I am listening to my son doing housework upstairs. It warms a mother’s heart. So does this week’s news about same-sex marriage in the United States. It has been a long time coming but heartwarming all the same. For too long, many parents have felt embarrassed, ashamed, or ambivalent about their gay and lesbian children’s sexual orientation. They did not want to discuss it or even to acknowledge it. Some have gone so far as to reject their children because of it.
Gradually, those attitudes have been changing. Parents today are more likely to be openly accepting of all their children, regardless of their sexual identity. Some have bravely made public declarations of support through talks, blogs, and books. Some have made a difference by influencing their family and friends, school boards and city councils. By affecting one person at a time, these people have shifted everyone’s perceptions.
The decision of the Supreme Court to make same-sex marriage legal throughout the United States is not just a philosophical victory. It has real and immediate practical and emotional significance. A friend who lives in Texas wrote this on her Facebook page:
“For 24 hours I have luxuriated in the rainbows and glitter that have dominated my social media feeds, and I have one last comment. I am not gay; I don’t have gay parents or children or tragically closeted family members. But yesterday, human beings won. Who we, as consenting adults, choose to love and marry should have never been dictated by law in the first place. Ever. The dearest friends of my life, my beloved mentors, my writing and directing partners, my truest, dearest loves, can now legally in every single state have a recognized marriage. In my lifetime.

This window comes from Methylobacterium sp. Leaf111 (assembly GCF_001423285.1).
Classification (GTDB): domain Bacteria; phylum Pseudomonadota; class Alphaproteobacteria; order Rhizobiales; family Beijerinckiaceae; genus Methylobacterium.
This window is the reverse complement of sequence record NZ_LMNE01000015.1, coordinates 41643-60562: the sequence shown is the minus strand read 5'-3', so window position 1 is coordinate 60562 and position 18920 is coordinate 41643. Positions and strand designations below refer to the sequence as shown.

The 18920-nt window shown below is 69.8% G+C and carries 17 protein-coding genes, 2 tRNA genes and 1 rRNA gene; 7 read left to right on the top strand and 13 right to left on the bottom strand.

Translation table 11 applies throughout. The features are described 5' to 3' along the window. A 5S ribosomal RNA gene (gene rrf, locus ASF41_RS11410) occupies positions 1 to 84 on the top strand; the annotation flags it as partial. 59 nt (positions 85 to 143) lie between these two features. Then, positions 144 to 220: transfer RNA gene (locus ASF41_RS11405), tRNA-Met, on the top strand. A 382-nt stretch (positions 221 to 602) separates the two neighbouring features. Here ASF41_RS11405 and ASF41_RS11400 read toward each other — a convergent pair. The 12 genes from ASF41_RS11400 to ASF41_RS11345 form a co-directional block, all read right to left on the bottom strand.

I have wept for my dear friends who did not make it out alive, who would have loved this week. I have wept with joy for our children, who won’t even remember when this wasn’t the norm. I grew up in small towns where as a child ‘colored’ girls weren’t supposed to be in our Brownie troop, in towns where as a teenager I was the ‘fake’ girlfriend and cover story and alibi when being gay was still a crime. I rejoice.” Suzanne Tidwell.
This very moving post exposes the lifelong impact that segregation and exclusion can have not only on the individuals being subjected to these cruel social punishments, but also on their friends and family members.
In my lifetime, attitudes towards homosexuality have gone from ignorance, rejection, and anger to increased understanding, acceptance, and love. Today in the United States, as in many other countries, the days of awkward silences, denials, rejections, and fake girlfriends and boyfriends can now be over. Parents won’t have to sweep their children’s sexual orientation under the rug any more. There is nothing to hide.